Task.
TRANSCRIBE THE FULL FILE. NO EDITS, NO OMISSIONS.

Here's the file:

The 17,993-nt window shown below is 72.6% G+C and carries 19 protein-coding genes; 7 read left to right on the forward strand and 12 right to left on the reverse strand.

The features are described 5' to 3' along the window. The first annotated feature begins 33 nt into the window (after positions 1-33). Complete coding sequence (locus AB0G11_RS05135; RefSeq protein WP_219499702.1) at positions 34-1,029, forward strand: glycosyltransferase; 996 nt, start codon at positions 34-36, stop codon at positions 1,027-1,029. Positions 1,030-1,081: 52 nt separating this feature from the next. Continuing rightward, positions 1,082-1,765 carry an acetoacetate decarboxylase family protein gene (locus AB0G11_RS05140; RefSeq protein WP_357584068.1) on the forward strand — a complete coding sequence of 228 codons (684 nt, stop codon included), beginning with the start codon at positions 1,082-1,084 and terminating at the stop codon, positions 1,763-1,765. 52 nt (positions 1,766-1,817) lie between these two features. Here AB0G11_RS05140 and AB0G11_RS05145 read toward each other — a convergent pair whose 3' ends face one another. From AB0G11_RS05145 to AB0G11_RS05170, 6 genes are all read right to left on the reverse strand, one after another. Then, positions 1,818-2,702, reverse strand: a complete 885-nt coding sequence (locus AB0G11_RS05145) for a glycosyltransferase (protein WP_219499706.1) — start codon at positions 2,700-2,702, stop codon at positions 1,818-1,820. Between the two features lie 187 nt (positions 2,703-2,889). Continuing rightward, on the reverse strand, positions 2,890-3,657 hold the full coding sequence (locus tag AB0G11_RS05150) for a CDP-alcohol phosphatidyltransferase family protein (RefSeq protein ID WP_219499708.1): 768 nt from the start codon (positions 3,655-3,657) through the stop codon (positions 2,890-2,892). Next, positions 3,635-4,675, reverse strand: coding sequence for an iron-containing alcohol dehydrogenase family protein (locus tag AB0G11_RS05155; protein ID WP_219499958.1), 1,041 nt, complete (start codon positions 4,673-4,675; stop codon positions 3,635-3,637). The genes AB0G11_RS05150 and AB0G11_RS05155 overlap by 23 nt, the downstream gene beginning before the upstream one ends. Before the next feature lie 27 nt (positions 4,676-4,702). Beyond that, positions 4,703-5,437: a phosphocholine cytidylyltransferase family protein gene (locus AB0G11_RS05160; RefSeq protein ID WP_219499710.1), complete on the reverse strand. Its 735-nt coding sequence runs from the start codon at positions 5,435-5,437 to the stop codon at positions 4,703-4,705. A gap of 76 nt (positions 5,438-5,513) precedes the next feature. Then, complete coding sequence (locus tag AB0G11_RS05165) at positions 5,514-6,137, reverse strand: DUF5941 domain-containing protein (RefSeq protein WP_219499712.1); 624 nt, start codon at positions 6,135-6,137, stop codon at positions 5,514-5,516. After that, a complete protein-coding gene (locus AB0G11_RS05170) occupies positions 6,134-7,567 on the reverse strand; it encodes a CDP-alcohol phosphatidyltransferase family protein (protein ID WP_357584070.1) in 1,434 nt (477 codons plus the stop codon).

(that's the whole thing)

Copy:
The 17,993-nt window shown below is 72.6% G+C and carries 19 protein-coding genes; 7 read left to right on the forward strand and 12 right to left on the reverse strand.

The features are described 5' to 3' along the window. The first annotated feature begins 33 nt into the window (after positions 1-33). Complete coding sequence (locus AB0G11_RS05135; RefSeq protein WP_219499702.1) at positions 34-1,029, forward strand: glycosyltransferase; 996 nt, start codon at positions 34-36, stop codon at positions 1,027-1,029. Positions 1,030-1,081: 52 nt separating this feature from the next. Continuing rightward, positions 1,082-1,765 carry an acetoacetate decarboxylase family protein gene (locus AB0G11_RS05140; RefSeq protein WP_357584068.1) on the forward strand — a complete coding sequence of 228 codons (684 nt, stop codon included), beginning with the start codon at positions 1,082-1,084 and terminating at the stop codon, positions 1,763-1,765. 52 nt (positions 1,766-1,817) lie between these two features. Here AB0G11_RS05140 and AB0G11_RS05145 read toward each other — a convergent pair whose 3' ends face one another. From AB0G11_RS05145 to AB0G11_RS05170, 6 genes are all read right to left on the reverse strand, one after another. Then, positions 1,818-2,702, reverse strand: a complete 885-nt coding sequence (locus AB0G11_RS05145) for a glycosyltransferase (protein WP_219499706.1) — start codon at positions 2,700-2,702, stop codon at positions 1,818-1,820. Between the two features lie 187 nt (positions 2,703-2,889). Continuing rightward, on the reverse strand, positions 2,890-3,657 hold the full coding sequence (locus tag AB0G11_RS05150) for a CDP-alcohol phosphatidyltransferase family protein (RefSeq protein ID WP_219499708.1): 768 nt from the start codon (positions 3,655-3,657) through the stop codon (positions 2,890-2,892). Next, positions 3,635-4,675, reverse strand: coding sequence for an iron-containing alcohol dehydrogenase family protein (locus tag AB0G11_RS05155; protein ID WP_219499958.1), 1,041 nt, complete (start codon positions 4,673-4,675; stop codon positions 3,635-3,637). The genes AB0G11_RS05150 and AB0G11_RS05155 overlap by 23 nt, the downstream gene beginning before the upstream one ends. Before the next feature lie 27 nt (positions 4,676-4,702). Beyond that, positions 4,703-5,437: a phosphocholine cytidylyltransferase family protein gene (locus AB0G11_RS05160; RefSeq protein ID WP_219499710.1), complete on the reverse strand. Its 735-nt coding sequence runs from the start codon at positions 5,435-5,437 to the stop codon at positions 4,703-4,705. A gap of 76 nt (positions 5,438-5,513) precedes the next feature. Then, complete coding sequence (locus tag AB0G11_RS05165) at positions 5,514-6,137, reverse strand: DUF5941 domain-containing protein (RefSeq protein WP_219499712.1); 624 nt, start codon at positions 6,135-6,137, stop codon at positions 5,514-5,516. After that, a complete protein-coding gene (locus AB0G11_RS05170) occupies positions 6,134-7,567 on the reverse strand; it encodes a CDP-alcohol phosphatidyltransferase family protein (protein ID WP_357584070.1) in 1,434 nt (477 codons plus the stop codon).